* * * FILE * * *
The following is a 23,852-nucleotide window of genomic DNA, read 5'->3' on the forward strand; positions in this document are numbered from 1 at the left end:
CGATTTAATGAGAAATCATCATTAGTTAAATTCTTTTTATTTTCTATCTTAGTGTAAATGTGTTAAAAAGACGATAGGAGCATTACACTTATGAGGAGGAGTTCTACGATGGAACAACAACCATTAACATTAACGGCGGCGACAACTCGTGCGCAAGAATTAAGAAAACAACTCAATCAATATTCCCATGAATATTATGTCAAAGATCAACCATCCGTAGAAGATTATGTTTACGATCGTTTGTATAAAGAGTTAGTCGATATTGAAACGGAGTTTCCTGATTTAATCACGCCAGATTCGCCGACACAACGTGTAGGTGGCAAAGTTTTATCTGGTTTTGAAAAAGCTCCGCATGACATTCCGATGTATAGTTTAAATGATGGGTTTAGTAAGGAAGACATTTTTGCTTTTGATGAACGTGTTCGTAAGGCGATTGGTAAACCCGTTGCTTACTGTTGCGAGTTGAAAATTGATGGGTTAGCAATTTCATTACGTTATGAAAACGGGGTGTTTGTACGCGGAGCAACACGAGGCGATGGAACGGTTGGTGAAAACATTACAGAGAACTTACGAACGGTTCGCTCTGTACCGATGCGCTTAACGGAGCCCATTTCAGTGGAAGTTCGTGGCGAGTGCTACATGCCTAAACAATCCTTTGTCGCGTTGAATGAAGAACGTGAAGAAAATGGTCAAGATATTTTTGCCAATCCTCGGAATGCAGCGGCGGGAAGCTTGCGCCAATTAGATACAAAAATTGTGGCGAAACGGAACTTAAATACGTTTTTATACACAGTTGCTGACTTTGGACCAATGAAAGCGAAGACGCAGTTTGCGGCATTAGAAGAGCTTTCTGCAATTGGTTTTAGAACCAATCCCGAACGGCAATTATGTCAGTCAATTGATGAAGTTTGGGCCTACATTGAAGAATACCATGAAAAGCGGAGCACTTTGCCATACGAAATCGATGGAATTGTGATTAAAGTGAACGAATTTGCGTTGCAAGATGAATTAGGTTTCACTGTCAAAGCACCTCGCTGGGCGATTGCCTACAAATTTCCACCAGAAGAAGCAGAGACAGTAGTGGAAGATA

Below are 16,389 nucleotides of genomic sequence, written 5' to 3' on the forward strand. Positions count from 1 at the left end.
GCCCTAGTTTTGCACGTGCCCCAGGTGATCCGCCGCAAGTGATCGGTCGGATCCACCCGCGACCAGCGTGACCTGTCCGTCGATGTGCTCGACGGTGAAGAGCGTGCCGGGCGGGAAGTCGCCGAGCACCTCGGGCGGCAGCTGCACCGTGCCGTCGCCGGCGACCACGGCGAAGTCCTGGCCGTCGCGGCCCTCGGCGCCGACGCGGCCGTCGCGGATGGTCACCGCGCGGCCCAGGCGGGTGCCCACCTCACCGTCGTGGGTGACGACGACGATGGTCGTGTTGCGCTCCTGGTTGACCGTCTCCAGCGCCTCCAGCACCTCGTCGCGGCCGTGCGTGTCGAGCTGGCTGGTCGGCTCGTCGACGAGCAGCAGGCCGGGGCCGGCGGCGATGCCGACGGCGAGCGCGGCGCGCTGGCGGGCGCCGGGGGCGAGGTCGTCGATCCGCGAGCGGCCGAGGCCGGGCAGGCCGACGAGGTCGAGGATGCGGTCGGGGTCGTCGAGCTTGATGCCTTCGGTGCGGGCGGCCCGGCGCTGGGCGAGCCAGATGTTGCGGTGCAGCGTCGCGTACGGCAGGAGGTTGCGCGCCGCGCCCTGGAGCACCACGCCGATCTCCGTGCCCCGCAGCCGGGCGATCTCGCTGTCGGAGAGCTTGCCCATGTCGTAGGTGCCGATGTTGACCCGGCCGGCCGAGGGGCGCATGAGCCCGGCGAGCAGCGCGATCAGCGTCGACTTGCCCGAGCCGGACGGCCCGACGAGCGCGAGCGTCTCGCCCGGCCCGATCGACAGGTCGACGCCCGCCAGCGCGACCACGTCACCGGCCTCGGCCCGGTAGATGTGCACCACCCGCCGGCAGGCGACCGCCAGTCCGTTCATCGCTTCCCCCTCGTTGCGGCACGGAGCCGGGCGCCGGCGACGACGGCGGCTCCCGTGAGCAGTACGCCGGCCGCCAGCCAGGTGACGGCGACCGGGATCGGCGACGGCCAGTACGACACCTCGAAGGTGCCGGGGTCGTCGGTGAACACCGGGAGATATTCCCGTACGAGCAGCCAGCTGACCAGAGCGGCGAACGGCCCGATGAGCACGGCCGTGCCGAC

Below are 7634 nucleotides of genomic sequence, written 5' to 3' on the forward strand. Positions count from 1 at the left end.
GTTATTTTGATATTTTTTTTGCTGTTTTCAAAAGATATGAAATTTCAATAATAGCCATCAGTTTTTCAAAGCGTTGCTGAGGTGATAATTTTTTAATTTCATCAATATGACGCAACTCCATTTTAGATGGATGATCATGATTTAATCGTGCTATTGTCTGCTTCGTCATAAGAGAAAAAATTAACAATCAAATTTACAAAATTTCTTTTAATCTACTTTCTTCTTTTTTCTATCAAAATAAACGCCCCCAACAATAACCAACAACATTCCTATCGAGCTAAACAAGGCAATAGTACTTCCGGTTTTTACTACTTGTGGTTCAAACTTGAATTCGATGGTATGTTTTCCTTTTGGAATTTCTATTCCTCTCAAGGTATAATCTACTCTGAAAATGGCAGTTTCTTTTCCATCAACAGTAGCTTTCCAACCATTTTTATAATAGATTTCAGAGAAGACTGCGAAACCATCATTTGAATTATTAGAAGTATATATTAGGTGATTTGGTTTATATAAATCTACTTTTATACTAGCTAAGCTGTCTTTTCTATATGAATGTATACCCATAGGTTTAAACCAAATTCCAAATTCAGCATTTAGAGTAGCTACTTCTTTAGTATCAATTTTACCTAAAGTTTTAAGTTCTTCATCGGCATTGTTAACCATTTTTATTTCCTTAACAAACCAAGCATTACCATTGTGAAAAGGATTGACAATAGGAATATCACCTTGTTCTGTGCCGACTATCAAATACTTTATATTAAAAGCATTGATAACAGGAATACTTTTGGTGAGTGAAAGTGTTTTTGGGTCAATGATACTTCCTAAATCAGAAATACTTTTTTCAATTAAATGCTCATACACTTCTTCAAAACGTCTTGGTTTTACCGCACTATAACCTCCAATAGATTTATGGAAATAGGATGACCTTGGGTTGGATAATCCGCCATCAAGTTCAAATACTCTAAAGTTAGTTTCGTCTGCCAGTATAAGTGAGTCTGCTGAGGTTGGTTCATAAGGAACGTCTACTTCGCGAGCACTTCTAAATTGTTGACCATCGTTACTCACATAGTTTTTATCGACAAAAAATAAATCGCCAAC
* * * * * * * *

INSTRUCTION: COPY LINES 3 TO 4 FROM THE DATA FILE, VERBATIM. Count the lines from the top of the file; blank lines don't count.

Below are 16,389 nucleotides of genomic sequence, written 5' to 3' on the forward strand. Positions count from 1 at the left end.
GCCCTAGTTTTGCACGTGCCCCAGGTGATCCGCCGCAAGTGATCGGTCGGATCCACCCGCGACCAGCGTGACCTGTCCGTCGATGTGCTCGACGGTGAAGAGCGTGCCGGGCGGGAAGTCGCCGAGCACCTCGGGCGGCAGCTGCACCGTGCCGTCGCCGGCGACCACGGCGAAGTCCTGGCCGTCGCGGCCCTCGGCGCCGACGCGGCCGTCGCGGATGGTCACCGCGCGGCCCAGGCGGGTGCCCACCTCACCGTCGTGGGTGACGACGACGATGGTCGTGTTGCGCTCCTGGTTGACCGTCTCCAGCGCCTCCAGCACCTCGTCGCGGCCGTGCGTGTCGAGCTGGCTGGTCGGCTCGTCGACGAGCAGCAGGCCGGGGCCGGCGGCGATGCCGACGGCGAGCGCGGCGCGCTGGCGGGCGCCGGGGGCGAGGTCGTCGATCCGCGAGCGGCCGAGGCCGGGCAGGCCGACGAGGTCGAGGATGCGGTCGGGGTCGTCGAGCTTGATGCCTTCGGTGCGGGCGGCCCGGCGCTGGGCGAGCCAGATGTTGCGGTGCAGCGTCGCGTACGGCAGGAGGTTGCGCGCCGCGCCCTGGAGCACCACGCCGATCTCCGTGCCCCGCAGCCGGGCGATCTCGCTGTCGGAGAGCTTGCCCATGTCGTAGGTGCCGATGTTGACCCGGCCGGCCGAGGGGCGCATGAGCCCGGCGAGCAGCGCGATCAGCGTCGACTTGCCCGAGCCGGACGGCCCGACGAGCGCGAGCGTCTCGCCCGGCCCGATCGACAGGTCGACGCCCGCCAGCGCGACCACGTCACCGGCCTCGGCCCGGTAGATGTGCACCACCCGCCGGCAGGCGACCGCCAGTCCGTTCATCGCTTCCCCCTCGTTGCGGCACGGAGCCGGGCGCCGGCGACGACGGCGGCTCCCGTGAGCAGTACGCCGGCCGCCAGCCAGGTGACGGCGACCGGGATCGGCGACGGCCAGTACGACACCTCGAAGGTGCCGGGGTCGTCGGTGAACACCGGGAGATATTCCCGTACGAGCAGCCAGCTGACCAGAGCGGCGAACGGCCCGATGAGCACGGCCGTGCCGAC